Bassist Mark Evans felt like the tall man at five foot six when he was in AC/DC

Bassist Mark Evans felt like the tall man at five foot six when he was in AC/DC

Current Rose Tattoo and former AC/DC bassist Mark Evans was recently interviewed by Marko Syrjala for Metal-Rules and spoke about his thoughts on AC/DC including the passing of rhythm guitarist Malcolm Young and lead guitarist Angus Young continuing the band as the lone original member. Evans played bass for AC/DC from 1975 to 1977 and ended up playing on some of the band’s most revered albums including High Voltage (1976) and Dirty Deeds Done Dirt Cheap (1976).

Evans confirmed that he attended Malcolm Young‘s funeral a few years back as he stated: “Yeah. [Rose Tattoo frontman] Angry [Andersson] and myself went to the funeral, yeah. We were invited. It was just really sad, man. Well, that was a bit of a celebration, but it was tough, man, because I know Malcolm’s son, Ross, very well. He lives very close to me in Sydney, and yeah, he’s– but I think in times like this you have to think about what Malcolm’s left. He’s left an amazing legacy, and he’s just a great guitar player, and it’s just one of those awful things that happen in life that are so incredibly unfair. But it is life, and he certainly achieved amazing things during his lifetime. To leave that heritage and legacy is just brilliant. He was a great guy too. I used to feel tall when I was in that band. I was the big guy even I’m only five-foot-six tall.”

In terms of Angus Young continuing AC/DC as the lone original member, Evans opined: “Well, I don’t think that– yeah, I don’t think I’m in a position to say to it is right or wrong. My opinion is the same as everyone else’s. Everyone has an opinion. My point is Angus is the guy who’s made it. He’s the guy that’s been there all along. He’s done every gig. He’s the guy that’s left to do and to carry on what Malcolm and George did. He’s earned the right to do it exactly how he should want to do. I think we should respect the opinion if he continues on with it. If he doesn’t continue on, I think we should respect that opinion too. He has the right to make the decision, but me personally, whatever he goes with, fantastic.”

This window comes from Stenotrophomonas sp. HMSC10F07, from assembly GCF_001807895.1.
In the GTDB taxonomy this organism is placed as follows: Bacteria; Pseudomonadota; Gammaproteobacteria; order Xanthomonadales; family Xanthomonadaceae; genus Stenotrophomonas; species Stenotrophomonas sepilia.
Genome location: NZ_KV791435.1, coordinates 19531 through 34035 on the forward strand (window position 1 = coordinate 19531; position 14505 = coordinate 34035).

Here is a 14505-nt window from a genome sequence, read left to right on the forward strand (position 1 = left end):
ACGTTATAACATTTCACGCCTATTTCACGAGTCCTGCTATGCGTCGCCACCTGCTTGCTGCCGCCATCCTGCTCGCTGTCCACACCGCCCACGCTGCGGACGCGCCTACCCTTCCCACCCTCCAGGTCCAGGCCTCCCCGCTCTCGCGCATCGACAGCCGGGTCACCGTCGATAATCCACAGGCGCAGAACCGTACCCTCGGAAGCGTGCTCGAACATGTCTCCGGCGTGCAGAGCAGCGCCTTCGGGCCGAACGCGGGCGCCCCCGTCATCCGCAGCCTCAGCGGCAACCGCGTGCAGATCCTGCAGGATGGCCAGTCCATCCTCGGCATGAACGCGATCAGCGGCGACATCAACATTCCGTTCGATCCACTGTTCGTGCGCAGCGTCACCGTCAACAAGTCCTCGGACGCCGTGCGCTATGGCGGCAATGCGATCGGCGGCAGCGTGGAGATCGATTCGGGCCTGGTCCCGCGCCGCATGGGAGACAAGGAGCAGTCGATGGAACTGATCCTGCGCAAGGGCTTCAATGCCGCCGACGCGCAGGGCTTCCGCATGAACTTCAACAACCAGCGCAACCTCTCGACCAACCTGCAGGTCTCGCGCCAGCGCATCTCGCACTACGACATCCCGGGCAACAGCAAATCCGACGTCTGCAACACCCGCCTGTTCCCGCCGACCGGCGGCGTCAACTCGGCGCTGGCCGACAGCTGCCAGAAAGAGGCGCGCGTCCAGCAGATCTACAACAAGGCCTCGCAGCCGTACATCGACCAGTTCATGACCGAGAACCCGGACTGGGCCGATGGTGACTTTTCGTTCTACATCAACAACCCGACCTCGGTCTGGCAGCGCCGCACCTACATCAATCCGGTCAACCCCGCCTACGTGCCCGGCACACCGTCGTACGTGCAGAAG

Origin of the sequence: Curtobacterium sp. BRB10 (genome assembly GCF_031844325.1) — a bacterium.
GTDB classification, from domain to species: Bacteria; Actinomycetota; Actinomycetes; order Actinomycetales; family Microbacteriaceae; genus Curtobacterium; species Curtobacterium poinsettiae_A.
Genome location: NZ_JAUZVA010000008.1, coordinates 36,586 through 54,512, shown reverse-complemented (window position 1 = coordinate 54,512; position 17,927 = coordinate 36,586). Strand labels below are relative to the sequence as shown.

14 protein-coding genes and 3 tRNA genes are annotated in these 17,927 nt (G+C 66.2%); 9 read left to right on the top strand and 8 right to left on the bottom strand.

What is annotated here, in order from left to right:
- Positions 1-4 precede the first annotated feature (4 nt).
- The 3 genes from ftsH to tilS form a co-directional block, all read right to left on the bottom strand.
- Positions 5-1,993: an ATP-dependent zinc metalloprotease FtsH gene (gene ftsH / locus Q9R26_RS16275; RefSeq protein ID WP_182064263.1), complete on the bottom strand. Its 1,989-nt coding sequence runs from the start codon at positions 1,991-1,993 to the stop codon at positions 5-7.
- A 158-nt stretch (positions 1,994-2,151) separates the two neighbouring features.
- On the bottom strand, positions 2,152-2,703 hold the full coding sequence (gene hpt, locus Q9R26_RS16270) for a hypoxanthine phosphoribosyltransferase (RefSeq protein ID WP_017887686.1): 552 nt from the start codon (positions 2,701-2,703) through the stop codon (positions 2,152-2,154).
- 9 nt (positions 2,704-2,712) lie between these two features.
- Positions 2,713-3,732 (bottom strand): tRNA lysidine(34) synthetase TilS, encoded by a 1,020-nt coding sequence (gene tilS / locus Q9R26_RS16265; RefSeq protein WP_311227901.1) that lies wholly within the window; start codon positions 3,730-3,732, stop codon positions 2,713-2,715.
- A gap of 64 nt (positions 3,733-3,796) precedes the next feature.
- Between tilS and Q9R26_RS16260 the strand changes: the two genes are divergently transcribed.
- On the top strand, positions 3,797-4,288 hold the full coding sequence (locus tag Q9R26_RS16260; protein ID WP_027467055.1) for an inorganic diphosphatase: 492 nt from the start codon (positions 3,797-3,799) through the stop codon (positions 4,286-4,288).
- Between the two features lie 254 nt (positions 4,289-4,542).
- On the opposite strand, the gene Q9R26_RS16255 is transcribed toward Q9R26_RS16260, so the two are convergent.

Evans continued: “Yeah. That’s the thing though. Because the AC/DC fanbase is so, so strong, all those people who have followed them, some of those people might have started following the band from the very start, well over 40 years. AC/DC fans are invested emotionally, and they feel like they have some sort of ownership in the band because they’ve been fans for that long. And so that’s why people are so passionate about it. Angus would appreciate people being impassioned about it. But you have to think everyone has different opinions and everyone’s view would be different. My point is Angus has earned the right to– he will make the right decisions. I’m sure he will. And what’s right for him, you know? And you if you think the band, Angus and Malcolm were brothers and they were always together. He knew Malcolm all his life. Now when Angus first started having memories, he shared a bedroom with Malcolm. So, he was there all the time. And then when the band kept on playing, it wouldn’t have been till probably the mid-’80s where they spent any sort of time apart. So, it’s not just like, “Oh, I think I’m a band.” It’s brothers band too. So, there are all those complexities about it. So, his decision carries a lot of weight. Whatever decision he comes to, do you know what I say? Bravo. Well done. Whatever it is.”

In regard ti how it feels to be a part of Rose Tattoo, Evans advised: “Oh, it’s great. I’m very, very happy because Rose Tattoo have– I’m on record. I can say, Rose Tattoo is my favourite band. If the Beatles could ask me to join them; I’d say, “No. I’m playing with Rose Tattoo.” I saw Rose Tattoo’s first gig ever, with Bon Scott, at a club in Sydney called Chequers, and they did their first gig on New Year’s Eve, 1976. It was Rose Tattoo’s first gig. Ironically, three years before at the same club, on New Year’s Eve, was AC/DC’s first gig. Same club, three years apart. And Bon loved Rose Tattoo, and he went to George Young and Harry, said, “You’ve got to sign this band.” And a few months later they were signed, so yeah. And there’s a connection because Geordie was playing bass by that stage, and he was in Buster Brown with Angry and Phil Rudd. So, it was all sort of a small circle. Yeah. But yeah, with Rose Tattoo, I’ve just loved them and then it’s just now that the time has been right to join the band. And it’s very important to me because I’ve had a lot of very good friends of mine have been in Rose Tattoo, Pete Wells, Ian Rilen, Mick Cox, Digger, and I’m really honoured to have the chance to continue on that heritage because it’s very important. It’s not just joining a band; it’s joining Rose Tattoo because I’m continuing on with Angry what he set out to do, but with my friends that aren’t around anymore. God bless their souls. So, it’s a big deal to me. Very, very important.”

You can read the rest of the interview with Mark Evans at Metal-Rules.